The social issue we face is the lack of, or low quality, nutrition education that young students in America’s public school system experience. The health issues that can result from the lack of food nutrition indefinitely impact and deteriorate the quality of life of affected individuals. There is a lack of quality nutrition-specific education in middle- and high-schools. Even though there is a 40 to 50-hour minimum education requirement to make a true change, the majority of students in the United States only receive around 8 hours of nutrition-specific academic guidance (CDC). Furthermore, around 61% of public schools do not have interconnected classroom curriculums which results in a rather decentralized nutrition-focused academic program (National Center for Education Statistics).
Not only is there a lack of nutrition education, but the education that students do receive is inadequate. Schools may be increasing students’ knowledge about healthy food options; however, there is minimal focus on influencing the students’ behavior and attitude towards a healthy diet. It is stated that “less than one-third of schools provide thorough coverage of topics related to motivation, attitudes, and eating behaviors” (National Center for Education Statistics).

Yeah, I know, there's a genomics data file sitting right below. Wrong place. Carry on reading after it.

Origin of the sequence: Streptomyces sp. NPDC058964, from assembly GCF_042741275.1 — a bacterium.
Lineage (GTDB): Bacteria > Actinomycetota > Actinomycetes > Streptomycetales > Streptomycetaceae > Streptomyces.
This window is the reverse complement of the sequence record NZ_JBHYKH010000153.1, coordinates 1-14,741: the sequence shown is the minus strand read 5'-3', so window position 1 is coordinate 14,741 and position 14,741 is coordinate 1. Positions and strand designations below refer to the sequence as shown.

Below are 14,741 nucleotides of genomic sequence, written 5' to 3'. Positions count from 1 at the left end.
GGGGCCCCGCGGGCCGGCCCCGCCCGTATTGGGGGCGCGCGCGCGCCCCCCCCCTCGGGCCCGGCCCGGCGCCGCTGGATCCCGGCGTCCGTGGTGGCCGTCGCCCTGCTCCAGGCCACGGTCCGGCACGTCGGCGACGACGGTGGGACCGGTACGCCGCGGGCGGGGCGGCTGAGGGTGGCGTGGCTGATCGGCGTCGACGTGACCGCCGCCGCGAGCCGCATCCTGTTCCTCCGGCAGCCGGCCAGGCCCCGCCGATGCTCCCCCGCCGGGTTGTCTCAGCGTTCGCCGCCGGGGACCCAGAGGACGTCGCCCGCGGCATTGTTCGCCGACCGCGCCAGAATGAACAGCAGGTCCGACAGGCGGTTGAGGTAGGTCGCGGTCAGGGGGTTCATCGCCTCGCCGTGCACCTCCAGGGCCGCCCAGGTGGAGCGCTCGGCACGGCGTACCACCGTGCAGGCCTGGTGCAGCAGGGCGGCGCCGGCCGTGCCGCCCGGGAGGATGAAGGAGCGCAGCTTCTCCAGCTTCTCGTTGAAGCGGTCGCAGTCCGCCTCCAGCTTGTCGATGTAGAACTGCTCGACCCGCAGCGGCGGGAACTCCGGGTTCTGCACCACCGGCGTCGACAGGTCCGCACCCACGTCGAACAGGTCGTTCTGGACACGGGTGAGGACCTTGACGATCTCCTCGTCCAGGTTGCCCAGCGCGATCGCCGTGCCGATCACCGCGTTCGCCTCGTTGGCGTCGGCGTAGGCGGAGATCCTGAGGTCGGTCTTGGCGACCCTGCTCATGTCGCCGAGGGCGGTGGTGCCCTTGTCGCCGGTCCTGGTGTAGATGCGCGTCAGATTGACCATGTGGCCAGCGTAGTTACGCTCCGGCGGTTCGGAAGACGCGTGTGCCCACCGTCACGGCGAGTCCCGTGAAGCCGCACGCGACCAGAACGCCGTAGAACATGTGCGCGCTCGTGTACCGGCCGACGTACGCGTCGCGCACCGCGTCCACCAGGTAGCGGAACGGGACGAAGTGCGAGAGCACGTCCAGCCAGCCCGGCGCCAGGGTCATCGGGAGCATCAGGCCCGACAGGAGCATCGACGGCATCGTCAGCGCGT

Nutrition education is not highly prioritized within the public school system. Moreover, there are severe health consequences as a result of inadequate nutrition-centric education. Specifically, obesity is a precursor to dismal health conditions, such as heart disease, high blood pressure, joint issues, among many others. All of these conditions could result in premature death (The Hill). This issue of obesity is especially relevant in the United States. Around 20% of adolescents between the ages of 6 and 19 are considered obese (One Green Planet).
If children become more knowledgeable about the importance of a healthy diet and see the consequences of a poor diet, it is indicative that they would be more cognizant of their food intake throughout their lifetime. We plan on partnering with a non-profit organization to educate students and instill healthy eating habits. Taking an active educational approach that influences students’ behavior and attitude will establish a pathway to a healthier life.